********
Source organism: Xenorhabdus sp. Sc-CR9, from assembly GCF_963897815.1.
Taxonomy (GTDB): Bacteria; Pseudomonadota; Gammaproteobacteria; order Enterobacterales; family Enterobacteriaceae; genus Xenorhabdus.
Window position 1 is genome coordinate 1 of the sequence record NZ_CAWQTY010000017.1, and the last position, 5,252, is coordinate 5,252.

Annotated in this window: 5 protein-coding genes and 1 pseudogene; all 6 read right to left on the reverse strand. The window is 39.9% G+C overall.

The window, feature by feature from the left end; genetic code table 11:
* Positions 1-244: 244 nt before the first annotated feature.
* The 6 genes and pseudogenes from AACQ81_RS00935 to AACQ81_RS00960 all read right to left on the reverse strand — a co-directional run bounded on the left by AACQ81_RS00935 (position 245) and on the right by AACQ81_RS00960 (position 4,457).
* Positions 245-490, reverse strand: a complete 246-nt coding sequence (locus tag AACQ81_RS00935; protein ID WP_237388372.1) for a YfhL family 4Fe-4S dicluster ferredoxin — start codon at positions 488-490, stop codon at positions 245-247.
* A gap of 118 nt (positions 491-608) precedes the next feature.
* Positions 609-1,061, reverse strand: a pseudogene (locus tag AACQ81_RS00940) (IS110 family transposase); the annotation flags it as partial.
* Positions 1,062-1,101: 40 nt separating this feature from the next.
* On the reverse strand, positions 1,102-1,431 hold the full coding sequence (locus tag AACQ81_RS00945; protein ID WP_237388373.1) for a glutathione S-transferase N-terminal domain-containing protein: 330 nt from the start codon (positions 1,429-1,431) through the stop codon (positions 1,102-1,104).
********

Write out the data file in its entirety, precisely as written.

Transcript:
Source organism: Xenorhabdus sp. Sc-CR9, from assembly GCF_963897815.1.
Taxonomy (GTDB): Bacteria; Pseudomonadota; Gammaproteobacteria; order Enterobacterales; family Enterobacteriaceae; genus Xenorhabdus.
Window position 1 is genome coordinate 1 of the sequence record NZ_CAWQTY010000017.1, and the last position, 5,252, is coordinate 5,252.

Annotated in this window: 5 protein-coding genes and 1 pseudogene; all 6 read right to left on the reverse strand. The window is 39.9% G+C overall.

The window, feature by feature from the left end; genetic code table 11:
* Positions 1-244: 244 nt before the first annotated feature.
* The 6 genes and pseudogenes from AACQ81_RS00935 to AACQ81_RS00960 all read right to left on the reverse strand — a co-directional run bounded on the left by AACQ81_RS00935 (position 245) and on the right by AACQ81_RS00960 (position 4,457).
* Positions 245-490, reverse strand: a complete 246-nt coding sequence (locus tag AACQ81_RS00935; protein ID WP_237388372.1) for a YfhL family 4Fe-4S dicluster ferredoxin — start codon at positions 488-490, stop codon at positions 245-247.
* A gap of 118 nt (positions 491-608) precedes the next feature.
* Positions 609-1,061, reverse strand: a pseudogene (locus tag AACQ81_RS00940) (IS110 family transposase); the annotation flags it as partial.
* Positions 1,062-1,101: 40 nt separating this feature from the next.
* On the reverse strand, positions 1,102-1,431 hold the full coding sequence (locus tag AACQ81_RS00945; protein ID WP_237388373.1) for a glutathione S-transferase N-terminal domain-containing protein: 330 nt from the start codon (positions 1,429-1,431) through the stop codon (positions 1,102-1,104).